Thursday, 16 June 2011


Will I ever see my home again? I do not know.
Will I ever see my father again? I do not know.
Will life ever be the same again? I do not know.

Katie and Tariro are worlds apart but their lives are linked by a terrible secret. 14-year-old Tariro loves her ancestral home, the baobab tree she was born beneath, her loving family - and brave, handsome Nhamo. She couldn't be happier. But then the white settlers arrive, and everything changes - suddenly, violently, and tragically.

Thirty-five years later, 14-year-old Katie loves her doting father, her exclusive boarding school, and her farm with its baobab tree in rural Zimbabwe. Life is great. Until disaster strikes, and the family are forced to leave everything and escape to cold, rainy London.

Far from Home ~ a tall tales & short stories review

One of the things to love about reading a book that takes place in a country or place that you know little about is the fascinating insight it gives the reader.  In this case, Zimbabwe is one of those countries that most people are aware of, however vague that knowledge may be, as its problems are rarely far from the news.  As an outsider looking in it seems to be a country in the grips of political turmoil, poverty and despair under the rule of a corrupt regime but Far From Home starts long before Mugabe came to power and the story begins under the land reforms and seizures under colonial rule.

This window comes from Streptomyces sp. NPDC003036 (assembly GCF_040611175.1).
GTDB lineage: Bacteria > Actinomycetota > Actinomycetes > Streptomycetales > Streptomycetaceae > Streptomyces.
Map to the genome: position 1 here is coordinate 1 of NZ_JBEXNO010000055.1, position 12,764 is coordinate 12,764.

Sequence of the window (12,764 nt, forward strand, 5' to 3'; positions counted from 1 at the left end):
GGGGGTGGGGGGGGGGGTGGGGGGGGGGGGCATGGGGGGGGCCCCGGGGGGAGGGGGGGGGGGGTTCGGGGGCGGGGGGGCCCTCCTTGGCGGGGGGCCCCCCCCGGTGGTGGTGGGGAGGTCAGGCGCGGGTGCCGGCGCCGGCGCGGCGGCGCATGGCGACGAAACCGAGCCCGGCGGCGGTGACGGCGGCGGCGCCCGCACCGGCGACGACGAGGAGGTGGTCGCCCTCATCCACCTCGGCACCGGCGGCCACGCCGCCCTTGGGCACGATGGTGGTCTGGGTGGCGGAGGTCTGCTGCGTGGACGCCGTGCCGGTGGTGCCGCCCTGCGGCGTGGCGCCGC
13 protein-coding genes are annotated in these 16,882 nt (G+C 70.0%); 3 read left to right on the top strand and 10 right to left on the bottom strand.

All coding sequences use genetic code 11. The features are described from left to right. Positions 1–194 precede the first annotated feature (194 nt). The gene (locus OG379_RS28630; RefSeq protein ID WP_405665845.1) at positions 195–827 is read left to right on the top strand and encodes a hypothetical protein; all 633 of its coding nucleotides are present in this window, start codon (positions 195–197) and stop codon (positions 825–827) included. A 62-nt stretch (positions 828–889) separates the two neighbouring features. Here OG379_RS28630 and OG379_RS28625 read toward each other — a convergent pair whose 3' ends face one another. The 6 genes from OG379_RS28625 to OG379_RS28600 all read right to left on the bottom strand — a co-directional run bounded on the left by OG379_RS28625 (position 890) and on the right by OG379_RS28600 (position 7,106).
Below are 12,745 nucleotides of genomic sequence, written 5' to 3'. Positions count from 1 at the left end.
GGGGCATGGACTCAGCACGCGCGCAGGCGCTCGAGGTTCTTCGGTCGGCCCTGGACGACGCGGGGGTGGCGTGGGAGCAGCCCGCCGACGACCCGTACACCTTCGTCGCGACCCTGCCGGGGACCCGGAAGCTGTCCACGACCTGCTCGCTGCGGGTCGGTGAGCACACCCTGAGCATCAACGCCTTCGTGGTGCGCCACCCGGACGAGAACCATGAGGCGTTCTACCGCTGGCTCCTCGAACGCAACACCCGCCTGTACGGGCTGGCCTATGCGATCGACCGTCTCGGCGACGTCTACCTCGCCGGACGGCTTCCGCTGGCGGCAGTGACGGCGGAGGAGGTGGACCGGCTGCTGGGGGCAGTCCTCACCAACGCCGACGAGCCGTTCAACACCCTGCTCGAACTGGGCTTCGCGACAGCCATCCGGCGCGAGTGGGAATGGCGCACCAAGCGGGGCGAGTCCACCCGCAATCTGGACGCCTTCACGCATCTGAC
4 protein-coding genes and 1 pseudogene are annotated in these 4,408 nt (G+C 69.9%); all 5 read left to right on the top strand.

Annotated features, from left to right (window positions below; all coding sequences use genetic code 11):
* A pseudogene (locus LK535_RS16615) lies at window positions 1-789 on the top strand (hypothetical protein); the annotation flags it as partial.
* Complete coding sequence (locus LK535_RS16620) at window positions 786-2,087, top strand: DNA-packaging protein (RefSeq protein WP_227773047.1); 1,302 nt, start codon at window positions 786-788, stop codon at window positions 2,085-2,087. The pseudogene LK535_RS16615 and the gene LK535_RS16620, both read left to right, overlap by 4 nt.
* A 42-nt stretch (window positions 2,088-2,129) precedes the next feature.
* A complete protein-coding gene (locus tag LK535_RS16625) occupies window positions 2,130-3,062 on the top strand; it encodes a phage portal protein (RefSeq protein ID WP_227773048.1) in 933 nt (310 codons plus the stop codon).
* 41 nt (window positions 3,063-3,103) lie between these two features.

Na'ima B Robert provides the reader with an intimate glimpse into the lives of Zimbabwe's indigenous people, their culture and beliefs.  We begin with Tariro's story and an insight into her world and the horrors inflicted on her and her family during the brutal land grab at the hands of the colonialists. It's always appalling to learn about the actions of previous generations especially under racist colonial rule but this is just the beginning of the story and Na'ima B Robert manages to encompass decades of Zimbabwe's turbulent history as seen through the eyes of two teenage girls.  And if there's a lesson to be learned it seems that in the recent history of Zimbabwe everyone loses in one way or another.

Taking the viewpoint of two teenagers means that the external politics and conflicts are seen only as they immediately affect them but this adds a personal intimacy and strength to the situations and suffering they find themselves forced into.  Tariro's perspective is particularly heart-breaking for her and her family and friends, and my heart went out to all those who would have suffered this cruel fate.  

As the book progresses, and in more recent times, we follow Katie's story.  Although it's hard to find any sympathy for Katie's father or mother, you have to feel for the children brought up in such an environment and knowing no different, because it means that they suffer the confusion and pain of also being uprooted from the only place they know as home.

The baobab tree, central to both the girl's lives, part of the land, part of the country, the only thing that has stayed immutable in the conflict and uncertainty surrounding them, is a powerful symbol of life, birth and death - and perhaps hope.

Never gratuitous, and told with a delicate touch, Far From Home educates and moves in equal measure and I'd thoroughly recommend Far From Home as a moving insight into the struggles of Zimbabwe and its people.   

You can read a tall tales & short stories interview with Na'ima B Robert here

Many thanks to Frances Lincoln for sending a copy of Far From Home.


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